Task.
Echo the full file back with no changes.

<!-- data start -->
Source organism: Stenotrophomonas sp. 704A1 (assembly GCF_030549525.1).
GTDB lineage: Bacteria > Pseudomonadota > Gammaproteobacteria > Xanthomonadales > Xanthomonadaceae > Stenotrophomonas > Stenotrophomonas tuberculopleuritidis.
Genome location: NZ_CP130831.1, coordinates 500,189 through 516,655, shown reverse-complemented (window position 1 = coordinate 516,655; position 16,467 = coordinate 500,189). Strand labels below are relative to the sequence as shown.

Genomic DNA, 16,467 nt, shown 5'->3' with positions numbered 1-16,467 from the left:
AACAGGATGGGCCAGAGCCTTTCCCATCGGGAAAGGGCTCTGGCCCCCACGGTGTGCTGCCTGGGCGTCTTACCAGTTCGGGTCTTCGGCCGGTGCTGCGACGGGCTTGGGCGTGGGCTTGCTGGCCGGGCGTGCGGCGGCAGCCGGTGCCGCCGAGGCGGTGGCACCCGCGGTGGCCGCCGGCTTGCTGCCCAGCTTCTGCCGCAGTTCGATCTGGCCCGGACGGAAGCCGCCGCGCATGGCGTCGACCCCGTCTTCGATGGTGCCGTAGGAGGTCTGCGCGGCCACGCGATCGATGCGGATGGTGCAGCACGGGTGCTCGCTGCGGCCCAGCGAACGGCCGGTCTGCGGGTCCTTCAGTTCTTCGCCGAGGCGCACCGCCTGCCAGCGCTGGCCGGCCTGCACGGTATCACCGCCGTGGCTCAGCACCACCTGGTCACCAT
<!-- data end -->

Source organism: Stenotrophomonas sp. 704A1 (assembly GCF_030549525.1).
GTDB lineage: Bacteria > Pseudomonadota > Gammaproteobacteria > Xanthomonadales > Xanthomonadaceae > Stenotrophomonas > Stenotrophomonas tuberculopleuritidis.
Genome location: NZ_CP130831.1, coordinates 500,189 through 516,655, shown reverse-complemented (window position 1 = coordinate 516,655; position 16,467 = coordinate 500,189). Strand labels below are relative to the sequence as shown.

Genomic DNA, 16,467 nt, shown 5'->3' with positions numbered 1-16,467 from the left:
AACAGGATGGGCCAGAGCCTTTCCCATCGGGAAAGGGCTCTGGCCCCCACGGTGTGCTGCCTGGGCGTCTTACCAGTTCGGGTCTTCGGCCGGTGCTGCGACGGGCTTGGGCGTGGGCTTGCTGGCCGGGCGTGCGGCGGCAGCCGGTGCCGCCGAGGCGGTGGCACCCGCGGTGGCCGCCGGCTTGCTGCCCAGCTTCTGCCGCAGTTCGATCTGGCCCGGACGGAAGCCGCCGCGCATGGCGTCGACCCCGTCTTCGATGGTGCCGTAGGAGGTCTGCGCGGCCACGCGATCGATGCGGATGGTGCAGCACGGGTGCTCGCTGCGGCCCAGCGAACGGCCGGTCTGCGGGTCCTTCAGTTCTTCGCCGAGGCGCACCGCCTGCCAGCGCTGGCCGGCCTGCACGGTATCACCGCCGTGGCTCAGCACCACCTGGTCACCAT